Secondly, by the end of the 1860s it was clear that the Eastern Oregon gold rush was petering out. It might be re-energized, everyone knew, if another big strike opened up a new set of gold fields somewhere else in the area, but it had been seven years since the Whiskey Gulch strike near Canyon City, and since then, basically nothing. The party appeared to be winding down, and the federal government was not keen to have a big facility in the middle of nowhere servicing a tiny and dwindling trickle of local gold — which they were increasingly convinced would be the situation by about 1875.
The half-built mint building in The Dalles remained, of course, and it was built like a city-block-sized bank vault with windows. It had thick walls made out of cut stone blocks with storage vaults beneath capable of shrugging off both dynamite attacks from above and tunneling efforts from below by any would-be burglars. Its heavy construction enabled it to function as a one-building fire line when the town caught fire in 1871 — the flames leaped from building to building, gobbling up about six dozen homes and buildings before slamming into the fireproof stone walls of the mint building. The break slowed the fire down enough for the fire department to get a handle on it, saving the other half of the town from a similar fate.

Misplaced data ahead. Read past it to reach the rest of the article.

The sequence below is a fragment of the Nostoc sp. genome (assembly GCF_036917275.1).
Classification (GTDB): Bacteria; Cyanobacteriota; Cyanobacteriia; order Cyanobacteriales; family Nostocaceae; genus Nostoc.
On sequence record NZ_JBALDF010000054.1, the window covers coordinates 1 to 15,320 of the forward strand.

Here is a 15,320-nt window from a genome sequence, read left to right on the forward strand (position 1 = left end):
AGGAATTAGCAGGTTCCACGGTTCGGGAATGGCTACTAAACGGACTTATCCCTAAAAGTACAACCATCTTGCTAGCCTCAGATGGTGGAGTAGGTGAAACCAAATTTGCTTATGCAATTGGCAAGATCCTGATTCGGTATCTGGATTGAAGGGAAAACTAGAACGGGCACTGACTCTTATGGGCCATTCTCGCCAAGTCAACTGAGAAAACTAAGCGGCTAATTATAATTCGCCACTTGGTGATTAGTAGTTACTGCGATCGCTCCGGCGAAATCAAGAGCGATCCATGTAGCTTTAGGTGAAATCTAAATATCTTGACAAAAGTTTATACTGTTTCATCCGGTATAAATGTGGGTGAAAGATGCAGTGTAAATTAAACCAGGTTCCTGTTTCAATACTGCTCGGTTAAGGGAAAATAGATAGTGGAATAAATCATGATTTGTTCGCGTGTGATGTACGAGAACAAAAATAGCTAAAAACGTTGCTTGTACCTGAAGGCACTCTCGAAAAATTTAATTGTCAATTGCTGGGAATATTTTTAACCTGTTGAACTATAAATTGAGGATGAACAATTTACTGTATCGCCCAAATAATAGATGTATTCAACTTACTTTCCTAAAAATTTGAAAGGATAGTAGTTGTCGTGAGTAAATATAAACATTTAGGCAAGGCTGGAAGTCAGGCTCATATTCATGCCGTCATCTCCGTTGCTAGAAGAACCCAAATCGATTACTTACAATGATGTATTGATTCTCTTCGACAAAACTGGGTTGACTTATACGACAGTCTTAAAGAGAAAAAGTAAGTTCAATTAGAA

A later fire damaged the inside of the building heavily in 1943, but stone doesn’t burn, and it was repaired.
Today, the old mint building houses Freebridge Brewing. Its catacomb-like vaults, full of archways built with bricks, lend themselves very nicely to the atmosphere of a brewery and wine shop.
(Sources: Zimmerman, Brent. “Mint that Never Was Makes Interesting Tale,” Numismatic News, 23 Jul 2009; freebridgebrewing.com)
— Finn J.D. John teaches at Oregon State University and writes about odd tidbits of Oregon history. For details, see http://finnjohn.com. To contact him or suggest a topic: email@example.com or 541-357-2222.